With the Hungarian Grand Prix recently completed, we’re now three-quarters of the way through the 2019 F1 season. For those that have been watching, myself included, the current season has been a real treat. Germany brought us one of the most chaotic races I’ve ever seen; not least of which was a full 360-degree spin by the eventual winner. And with some strong finishes in their past three races, McLaren is showing real promise. No doubt it’s going to be an exciting race to the season finish line.
Out of the multitude of things to enjoy when watching such technologically advanced machines do things that seem fairly unbelievable, one of my favourites is that a car’s performance on the track relies on such a vast array of technologies, business operational acumen, and personal character. Drivers always get a significant amount of the glory, but each of them knows that thousands of factors contribute to winning a race. Extending that premise to the vehicle itself — a remarkably complicated machine that defines the cutting-edge of automotive technology — I’ve had direct interaction with some of these engineers who have told me there is something that can be even more important than raw power to give their drivers the best chance at making the top of the podium. Perfect balance.
Think about it – if the engine is too powerful and the brakes are too weak, the car is going to take too long in the breaking phase of the track. And if the downforce is dialled up too high, the car will not have the top speed needed to perform well on the straightaways. It’s one of the reasons why even with strict regulations to homogenize the cars, the number of configuration options ensures each one is truly unique.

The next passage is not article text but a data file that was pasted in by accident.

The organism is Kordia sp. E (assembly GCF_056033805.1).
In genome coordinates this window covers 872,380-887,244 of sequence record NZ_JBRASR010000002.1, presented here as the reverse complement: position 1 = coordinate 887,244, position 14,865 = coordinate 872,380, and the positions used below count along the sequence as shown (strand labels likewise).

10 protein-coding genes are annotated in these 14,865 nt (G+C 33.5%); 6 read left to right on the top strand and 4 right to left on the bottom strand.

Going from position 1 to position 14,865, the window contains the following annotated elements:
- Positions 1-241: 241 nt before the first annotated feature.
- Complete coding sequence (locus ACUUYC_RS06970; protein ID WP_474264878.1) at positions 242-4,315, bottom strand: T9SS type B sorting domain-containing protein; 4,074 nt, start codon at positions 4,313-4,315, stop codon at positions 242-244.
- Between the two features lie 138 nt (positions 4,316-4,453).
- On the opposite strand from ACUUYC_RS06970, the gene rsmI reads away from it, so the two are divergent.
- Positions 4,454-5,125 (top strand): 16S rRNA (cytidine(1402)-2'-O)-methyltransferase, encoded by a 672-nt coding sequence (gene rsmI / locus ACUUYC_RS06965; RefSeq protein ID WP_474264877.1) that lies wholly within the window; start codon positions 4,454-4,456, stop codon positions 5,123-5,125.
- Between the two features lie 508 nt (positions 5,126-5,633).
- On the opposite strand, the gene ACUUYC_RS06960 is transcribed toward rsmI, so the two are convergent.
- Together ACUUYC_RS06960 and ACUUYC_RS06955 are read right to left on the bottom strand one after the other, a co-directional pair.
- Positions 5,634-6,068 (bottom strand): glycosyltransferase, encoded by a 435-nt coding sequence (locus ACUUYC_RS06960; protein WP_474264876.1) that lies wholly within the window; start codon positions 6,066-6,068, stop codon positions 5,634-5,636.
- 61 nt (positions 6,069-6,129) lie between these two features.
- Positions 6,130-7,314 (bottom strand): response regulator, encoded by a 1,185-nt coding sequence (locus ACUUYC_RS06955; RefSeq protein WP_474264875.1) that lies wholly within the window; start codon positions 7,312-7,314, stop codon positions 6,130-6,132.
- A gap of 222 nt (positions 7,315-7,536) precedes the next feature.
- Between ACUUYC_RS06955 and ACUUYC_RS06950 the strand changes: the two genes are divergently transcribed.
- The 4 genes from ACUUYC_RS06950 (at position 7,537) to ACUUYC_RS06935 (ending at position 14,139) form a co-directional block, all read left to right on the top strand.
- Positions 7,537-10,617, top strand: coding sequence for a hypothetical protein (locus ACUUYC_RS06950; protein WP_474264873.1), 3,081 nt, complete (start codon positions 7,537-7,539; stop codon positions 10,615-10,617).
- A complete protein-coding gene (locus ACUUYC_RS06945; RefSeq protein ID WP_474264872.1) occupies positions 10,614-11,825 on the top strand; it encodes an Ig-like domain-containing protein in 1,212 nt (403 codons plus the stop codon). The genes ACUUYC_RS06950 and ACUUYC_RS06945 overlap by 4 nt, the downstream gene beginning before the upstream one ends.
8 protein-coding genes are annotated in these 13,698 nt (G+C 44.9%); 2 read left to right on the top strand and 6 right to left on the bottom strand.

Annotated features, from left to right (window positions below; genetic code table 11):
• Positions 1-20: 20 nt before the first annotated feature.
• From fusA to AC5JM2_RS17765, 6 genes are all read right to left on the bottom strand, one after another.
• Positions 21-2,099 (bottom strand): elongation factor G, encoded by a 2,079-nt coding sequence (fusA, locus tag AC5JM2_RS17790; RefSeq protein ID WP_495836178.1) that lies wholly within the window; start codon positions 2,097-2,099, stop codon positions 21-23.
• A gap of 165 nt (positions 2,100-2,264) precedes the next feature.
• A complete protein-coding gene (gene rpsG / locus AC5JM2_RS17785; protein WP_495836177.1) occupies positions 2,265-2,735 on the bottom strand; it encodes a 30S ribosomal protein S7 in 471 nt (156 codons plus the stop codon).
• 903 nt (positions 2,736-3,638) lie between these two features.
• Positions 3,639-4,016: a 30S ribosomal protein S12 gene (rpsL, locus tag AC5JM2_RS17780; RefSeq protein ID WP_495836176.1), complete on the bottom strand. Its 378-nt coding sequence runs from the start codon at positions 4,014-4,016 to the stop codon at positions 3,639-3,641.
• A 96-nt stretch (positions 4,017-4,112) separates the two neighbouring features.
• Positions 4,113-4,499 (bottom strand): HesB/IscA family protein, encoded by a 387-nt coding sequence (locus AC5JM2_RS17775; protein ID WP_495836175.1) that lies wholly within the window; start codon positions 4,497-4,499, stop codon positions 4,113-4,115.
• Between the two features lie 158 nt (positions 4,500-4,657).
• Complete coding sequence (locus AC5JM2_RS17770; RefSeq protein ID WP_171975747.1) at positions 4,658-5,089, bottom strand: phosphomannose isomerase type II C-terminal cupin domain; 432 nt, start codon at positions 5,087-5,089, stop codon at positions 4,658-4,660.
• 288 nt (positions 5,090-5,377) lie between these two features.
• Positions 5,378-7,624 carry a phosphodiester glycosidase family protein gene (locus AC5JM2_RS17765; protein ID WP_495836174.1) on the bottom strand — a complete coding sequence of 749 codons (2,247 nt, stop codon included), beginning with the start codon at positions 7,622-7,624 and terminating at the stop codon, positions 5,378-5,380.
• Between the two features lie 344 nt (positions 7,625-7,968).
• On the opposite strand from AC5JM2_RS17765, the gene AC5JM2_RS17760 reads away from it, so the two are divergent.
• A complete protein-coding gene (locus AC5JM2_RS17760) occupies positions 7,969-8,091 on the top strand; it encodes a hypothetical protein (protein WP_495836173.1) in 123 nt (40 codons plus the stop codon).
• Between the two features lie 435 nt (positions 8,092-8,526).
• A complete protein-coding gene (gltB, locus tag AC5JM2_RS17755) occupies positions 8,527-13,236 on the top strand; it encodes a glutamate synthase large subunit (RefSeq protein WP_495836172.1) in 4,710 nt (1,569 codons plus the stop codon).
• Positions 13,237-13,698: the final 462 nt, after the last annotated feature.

This exact concept could be extended to other advanced technology systems– for example, a modern storage solution. Let’s say that you have a storage system that can do exceptionally fast reads, but fairly slow writes. For a handful of use cases this might be adequate, but as most storage solutions support multiple workflows, most managers look to achieve balance between both operations. As another example, let’s say there is exceptional data connectivity between the storage controllers and the underlying storage media, but the clients are not optimized across the network. Again, the system will not be balanced, and overall performance will suffer.
Today, Quantum is launching our next release of StorNext, and much of this release has to do with a handful of improvements that are fine tuning and better balancing this racing machine for even faster performance. With 6.3, we are optimizing StorNext clients to work even better with our NVMe storage systems, thereby creating a more optimized data path between the client and shared storage environment. Another important improvement has to do with object read path management and giving administrators a new ability to manage system resources when dealing with heavy object read or write operations. Taken together, enhancements such as these demonstrate Quantum is not letting our foot off the pedal when it comes to making our file system an even better performer.
For even more information on our StorNext 6.3 release, feel free to contact us — we’d be delighted to tell you more. And in the meantime, enjoy the summer, and here’s to an exciting conclusion to this year’s F1 season!